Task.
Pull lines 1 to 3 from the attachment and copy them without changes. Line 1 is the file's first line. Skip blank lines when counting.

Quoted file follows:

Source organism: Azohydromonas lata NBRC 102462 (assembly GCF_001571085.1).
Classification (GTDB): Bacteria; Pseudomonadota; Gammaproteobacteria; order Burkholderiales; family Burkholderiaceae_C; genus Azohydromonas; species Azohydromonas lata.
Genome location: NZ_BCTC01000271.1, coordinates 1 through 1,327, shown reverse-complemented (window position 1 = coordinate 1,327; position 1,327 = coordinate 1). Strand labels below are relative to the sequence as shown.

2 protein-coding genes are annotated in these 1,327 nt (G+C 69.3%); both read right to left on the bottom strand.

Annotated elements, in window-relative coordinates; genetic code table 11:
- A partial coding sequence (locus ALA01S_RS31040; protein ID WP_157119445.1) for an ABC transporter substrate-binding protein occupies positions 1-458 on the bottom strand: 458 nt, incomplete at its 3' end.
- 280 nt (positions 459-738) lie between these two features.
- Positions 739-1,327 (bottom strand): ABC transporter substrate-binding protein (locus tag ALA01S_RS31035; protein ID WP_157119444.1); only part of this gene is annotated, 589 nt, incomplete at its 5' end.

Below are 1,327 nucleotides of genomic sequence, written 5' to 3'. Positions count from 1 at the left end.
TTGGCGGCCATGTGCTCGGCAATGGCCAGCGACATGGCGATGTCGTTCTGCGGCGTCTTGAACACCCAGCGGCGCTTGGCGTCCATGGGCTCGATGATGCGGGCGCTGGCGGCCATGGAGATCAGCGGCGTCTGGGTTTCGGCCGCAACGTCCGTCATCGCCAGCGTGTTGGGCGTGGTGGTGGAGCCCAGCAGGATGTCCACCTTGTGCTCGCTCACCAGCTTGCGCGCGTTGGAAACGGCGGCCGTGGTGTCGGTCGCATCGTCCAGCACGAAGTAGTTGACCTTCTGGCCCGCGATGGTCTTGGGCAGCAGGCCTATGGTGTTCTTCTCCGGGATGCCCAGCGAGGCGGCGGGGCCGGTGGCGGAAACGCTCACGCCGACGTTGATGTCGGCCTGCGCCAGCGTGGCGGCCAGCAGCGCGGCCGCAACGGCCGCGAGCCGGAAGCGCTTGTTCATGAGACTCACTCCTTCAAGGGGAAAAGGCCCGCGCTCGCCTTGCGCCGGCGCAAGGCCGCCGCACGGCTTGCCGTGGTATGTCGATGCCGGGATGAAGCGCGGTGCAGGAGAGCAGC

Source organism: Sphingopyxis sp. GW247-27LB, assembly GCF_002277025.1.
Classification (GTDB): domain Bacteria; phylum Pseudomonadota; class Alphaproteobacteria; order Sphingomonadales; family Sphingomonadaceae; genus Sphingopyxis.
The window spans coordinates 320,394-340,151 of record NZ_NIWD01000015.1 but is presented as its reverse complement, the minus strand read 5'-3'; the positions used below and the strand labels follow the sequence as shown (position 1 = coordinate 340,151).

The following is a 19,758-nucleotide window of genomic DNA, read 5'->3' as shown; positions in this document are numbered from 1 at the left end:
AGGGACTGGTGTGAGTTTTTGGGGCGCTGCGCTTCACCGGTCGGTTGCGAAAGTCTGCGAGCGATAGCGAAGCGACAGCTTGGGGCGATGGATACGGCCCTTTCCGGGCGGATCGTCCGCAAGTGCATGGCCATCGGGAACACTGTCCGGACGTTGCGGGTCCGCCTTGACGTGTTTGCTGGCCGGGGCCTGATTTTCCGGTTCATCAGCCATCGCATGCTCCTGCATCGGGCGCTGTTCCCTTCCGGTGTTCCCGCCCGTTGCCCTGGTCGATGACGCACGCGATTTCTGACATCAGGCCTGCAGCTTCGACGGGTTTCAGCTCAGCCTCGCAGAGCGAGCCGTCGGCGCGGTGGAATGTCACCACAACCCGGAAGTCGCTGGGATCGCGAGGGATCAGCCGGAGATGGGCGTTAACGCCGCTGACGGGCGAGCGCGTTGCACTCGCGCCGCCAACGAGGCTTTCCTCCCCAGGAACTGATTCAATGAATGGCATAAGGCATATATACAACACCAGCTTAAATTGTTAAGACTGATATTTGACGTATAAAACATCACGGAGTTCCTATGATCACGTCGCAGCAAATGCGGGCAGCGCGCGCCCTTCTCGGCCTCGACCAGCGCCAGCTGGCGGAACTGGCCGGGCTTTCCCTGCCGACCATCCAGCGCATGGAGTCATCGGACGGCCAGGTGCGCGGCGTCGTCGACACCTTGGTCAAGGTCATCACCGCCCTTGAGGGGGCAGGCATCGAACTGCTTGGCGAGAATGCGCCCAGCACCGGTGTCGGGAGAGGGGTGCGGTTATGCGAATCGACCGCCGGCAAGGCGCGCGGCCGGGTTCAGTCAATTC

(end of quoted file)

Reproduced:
Source organism: Azohydromonas lata NBRC 102462 (assembly GCF_001571085.1).
Classification (GTDB): Bacteria; Pseudomonadota; Gammaproteobacteria; order Burkholderiales; family Burkholderiaceae_C; genus Azohydromonas; species Azohydromonas lata.
Genome location: NZ_BCTC01000271.1, coordinates 1 through 1,327, shown reverse-complemented (window position 1 = coordinate 1,327; position 1,327 = coordinate 1). Strand labels below are relative to the sequence as shown.